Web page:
Rethinking our view of God’s Waiting Room

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I still remember the first time I walked into Twin Peaks bar at Castro and Market Street in San Francisco at 2010.  Many refer to it as “God’s Waiting Room.” I walked in with my friend Pecesito and I was the only one under 65 years old (sorry, I just outed your age, Pecesito). At that time, calling it God’s Waiting Room seemed funny to me. But if I had known what I know now, and if I had experienced what I’ve experienced until now, I would have taken a moment to look around and tried to keep those guys faces in my memory. Instead, I downed two or three Long Island Iced Teas. It was my first time trying them and they tasted delicious and innocuous. Forty minutes later I was on my knees throwing up on the sidewalk between Twin peaks and the Castro Theater.

I wish back then I realized how those gentlemen at this bar had shaped our lives and it seems unfair, to say the least, that we diminish them to old men waiting to die. But let’s remember that they fought society to break through conventionalisms so we could hold hands now on the street; I don’t know about you but I certainly appreciate that freedom. They started movements, riots, protests, which eventually were the foundation for our contemporary right to marriage. They endured being called names and being humiliated so that we wouldn’t have to be, at least not to that degree. Some of them gave up true love and married someone of the opposite sex, sacrificing their nature, or they divorced and started to come out, proud and strong, first broken, then whole again. The lucky ones that did not succumb in the 80’s, buried dozens of loved ones, and many became guinea pigs for HIV/AIDS preventing and treating meds that nowadays make our lives easier.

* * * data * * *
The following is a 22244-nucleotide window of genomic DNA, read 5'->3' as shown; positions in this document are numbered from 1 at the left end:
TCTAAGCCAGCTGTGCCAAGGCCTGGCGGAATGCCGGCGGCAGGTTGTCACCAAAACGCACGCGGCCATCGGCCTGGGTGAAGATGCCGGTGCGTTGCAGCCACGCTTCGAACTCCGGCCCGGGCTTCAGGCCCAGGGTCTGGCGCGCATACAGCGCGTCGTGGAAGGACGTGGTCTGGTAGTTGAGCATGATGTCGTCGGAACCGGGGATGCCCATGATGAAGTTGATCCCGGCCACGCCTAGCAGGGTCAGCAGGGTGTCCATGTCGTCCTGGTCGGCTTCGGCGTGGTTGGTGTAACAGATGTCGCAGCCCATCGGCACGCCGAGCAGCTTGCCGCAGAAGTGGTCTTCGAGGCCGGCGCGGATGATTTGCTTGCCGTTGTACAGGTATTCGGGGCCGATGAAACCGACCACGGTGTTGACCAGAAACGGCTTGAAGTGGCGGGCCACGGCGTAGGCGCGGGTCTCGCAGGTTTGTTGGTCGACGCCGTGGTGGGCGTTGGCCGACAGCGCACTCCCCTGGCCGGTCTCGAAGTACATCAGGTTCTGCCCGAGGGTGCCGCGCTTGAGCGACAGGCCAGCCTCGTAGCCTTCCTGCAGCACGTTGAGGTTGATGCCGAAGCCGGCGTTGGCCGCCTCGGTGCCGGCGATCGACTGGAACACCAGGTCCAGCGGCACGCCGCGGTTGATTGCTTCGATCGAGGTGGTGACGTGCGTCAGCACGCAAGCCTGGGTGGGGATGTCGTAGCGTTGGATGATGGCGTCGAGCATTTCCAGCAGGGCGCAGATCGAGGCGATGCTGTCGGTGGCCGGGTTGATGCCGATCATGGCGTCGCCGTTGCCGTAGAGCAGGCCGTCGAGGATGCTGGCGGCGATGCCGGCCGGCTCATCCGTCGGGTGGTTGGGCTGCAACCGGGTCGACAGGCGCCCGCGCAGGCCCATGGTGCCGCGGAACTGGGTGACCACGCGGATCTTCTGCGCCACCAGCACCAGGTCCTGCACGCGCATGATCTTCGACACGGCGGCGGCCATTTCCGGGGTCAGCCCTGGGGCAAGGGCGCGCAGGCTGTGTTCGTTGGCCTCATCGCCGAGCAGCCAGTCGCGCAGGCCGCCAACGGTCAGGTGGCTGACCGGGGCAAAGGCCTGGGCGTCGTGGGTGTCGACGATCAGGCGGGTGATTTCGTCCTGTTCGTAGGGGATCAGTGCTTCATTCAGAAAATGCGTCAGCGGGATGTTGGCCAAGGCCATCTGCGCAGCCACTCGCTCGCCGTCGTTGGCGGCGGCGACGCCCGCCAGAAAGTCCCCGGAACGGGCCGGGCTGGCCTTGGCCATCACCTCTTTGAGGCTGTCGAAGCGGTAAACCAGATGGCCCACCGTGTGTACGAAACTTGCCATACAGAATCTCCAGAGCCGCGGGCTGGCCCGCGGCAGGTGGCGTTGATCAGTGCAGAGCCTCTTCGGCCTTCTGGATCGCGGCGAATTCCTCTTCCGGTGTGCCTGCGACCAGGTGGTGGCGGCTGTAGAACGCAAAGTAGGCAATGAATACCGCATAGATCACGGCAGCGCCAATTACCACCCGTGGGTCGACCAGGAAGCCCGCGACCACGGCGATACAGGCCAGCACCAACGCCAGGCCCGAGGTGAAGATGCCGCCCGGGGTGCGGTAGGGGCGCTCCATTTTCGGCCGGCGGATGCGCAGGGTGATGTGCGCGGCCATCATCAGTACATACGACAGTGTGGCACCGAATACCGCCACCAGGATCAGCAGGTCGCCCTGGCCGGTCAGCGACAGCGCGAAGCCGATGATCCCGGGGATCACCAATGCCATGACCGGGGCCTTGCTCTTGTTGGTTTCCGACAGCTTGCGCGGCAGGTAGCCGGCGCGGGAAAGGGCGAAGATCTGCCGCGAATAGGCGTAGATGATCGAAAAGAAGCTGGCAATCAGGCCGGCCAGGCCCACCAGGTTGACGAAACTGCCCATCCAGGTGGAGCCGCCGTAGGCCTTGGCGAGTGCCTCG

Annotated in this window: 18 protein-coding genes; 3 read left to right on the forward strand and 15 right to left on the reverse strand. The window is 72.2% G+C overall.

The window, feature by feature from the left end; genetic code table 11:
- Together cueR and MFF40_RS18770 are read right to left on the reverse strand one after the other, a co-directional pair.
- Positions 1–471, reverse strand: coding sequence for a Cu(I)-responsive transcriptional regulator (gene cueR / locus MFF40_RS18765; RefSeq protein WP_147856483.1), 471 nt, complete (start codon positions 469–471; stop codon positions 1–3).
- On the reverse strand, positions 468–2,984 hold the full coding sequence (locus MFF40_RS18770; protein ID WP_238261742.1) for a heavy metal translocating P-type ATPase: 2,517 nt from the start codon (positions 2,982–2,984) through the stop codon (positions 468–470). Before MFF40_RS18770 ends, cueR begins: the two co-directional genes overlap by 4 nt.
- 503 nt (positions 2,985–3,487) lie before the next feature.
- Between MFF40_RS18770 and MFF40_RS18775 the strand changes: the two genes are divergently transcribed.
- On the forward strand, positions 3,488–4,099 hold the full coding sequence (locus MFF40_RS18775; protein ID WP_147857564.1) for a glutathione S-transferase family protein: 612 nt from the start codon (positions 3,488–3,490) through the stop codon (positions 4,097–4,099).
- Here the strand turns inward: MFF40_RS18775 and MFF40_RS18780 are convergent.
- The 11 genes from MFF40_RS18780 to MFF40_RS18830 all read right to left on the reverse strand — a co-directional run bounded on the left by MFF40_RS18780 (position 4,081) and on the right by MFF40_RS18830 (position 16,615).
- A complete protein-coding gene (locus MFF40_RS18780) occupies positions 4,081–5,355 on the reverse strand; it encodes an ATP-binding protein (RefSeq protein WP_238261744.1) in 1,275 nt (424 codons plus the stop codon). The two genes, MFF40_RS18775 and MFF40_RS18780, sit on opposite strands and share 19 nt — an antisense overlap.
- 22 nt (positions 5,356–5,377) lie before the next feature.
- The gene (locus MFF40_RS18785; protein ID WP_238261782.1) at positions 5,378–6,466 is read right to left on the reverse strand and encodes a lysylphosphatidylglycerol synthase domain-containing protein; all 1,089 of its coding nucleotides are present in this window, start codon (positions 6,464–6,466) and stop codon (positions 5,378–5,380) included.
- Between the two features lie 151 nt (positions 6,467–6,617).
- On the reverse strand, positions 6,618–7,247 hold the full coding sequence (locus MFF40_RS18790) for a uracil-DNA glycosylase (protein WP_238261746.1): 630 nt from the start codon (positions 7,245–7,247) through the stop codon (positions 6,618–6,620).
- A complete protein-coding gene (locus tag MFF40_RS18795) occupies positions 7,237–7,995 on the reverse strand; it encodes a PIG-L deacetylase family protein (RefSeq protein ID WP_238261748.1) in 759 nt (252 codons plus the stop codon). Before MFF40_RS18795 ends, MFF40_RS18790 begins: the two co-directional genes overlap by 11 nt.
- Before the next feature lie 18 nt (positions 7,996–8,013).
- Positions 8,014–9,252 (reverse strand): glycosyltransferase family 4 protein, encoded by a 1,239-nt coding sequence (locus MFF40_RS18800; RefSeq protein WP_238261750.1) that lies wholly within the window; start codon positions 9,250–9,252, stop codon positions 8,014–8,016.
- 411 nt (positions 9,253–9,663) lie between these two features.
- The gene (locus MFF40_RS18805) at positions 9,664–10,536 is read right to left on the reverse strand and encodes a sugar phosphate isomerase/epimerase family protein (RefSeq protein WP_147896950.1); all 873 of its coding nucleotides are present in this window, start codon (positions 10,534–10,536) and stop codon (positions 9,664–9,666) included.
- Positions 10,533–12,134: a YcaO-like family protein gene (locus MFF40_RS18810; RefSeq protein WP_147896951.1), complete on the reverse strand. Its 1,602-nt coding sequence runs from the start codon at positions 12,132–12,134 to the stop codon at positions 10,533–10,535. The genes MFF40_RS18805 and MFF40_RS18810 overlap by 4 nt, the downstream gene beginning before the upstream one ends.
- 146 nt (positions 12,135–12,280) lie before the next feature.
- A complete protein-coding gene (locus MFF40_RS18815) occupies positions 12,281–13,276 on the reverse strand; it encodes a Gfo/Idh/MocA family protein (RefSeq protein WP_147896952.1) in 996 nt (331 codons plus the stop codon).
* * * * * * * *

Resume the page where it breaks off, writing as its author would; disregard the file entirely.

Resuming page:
We must realize that this list can go on. At the end of the day, we owe so much the older man at Twin Peaks in San Francisco, The Caliph in San Diego, Julious in New York and so many other bars frequented by older men all over the world. Let’s remember those guys every time we sashay into a coffee shop in summer with that floral scarf around our neck (or bag) and oversized glasses and expect to be treated and served with respect. Let’s remember those guys every time we enjoy our sexuality knowing about PrEP or antiretroviral meds. Let’s silently thank those guys when we walk down the aisle with our loved one, get married and obtain spousal benefits. Let’s remember the battles they fought, some were won, some were lost: to society, to the legal system, to AIDS, to hate.

Let’s give a meaning to this Pride. Let’s celebrate, honor and appreciate those guys, engage them, acknowledge them, they’ll be at Reinas, Garbo, and Frida’s bars. They’ll be walking down the street and at the farmer’s market, invisible to youth, each one of them with a profound story. Let’s buy them a drink and thank them for our freedom and the happiness that emanates from it.  This Pride let’s go beyond the sexy outfits, makeup, feathers, recreational drugs and party with capital P. We are a lucky generation to be able to look history right in the eyes and be able to appreciate the legacy these generations left for us and for the generations to come.

Graphic via CNN

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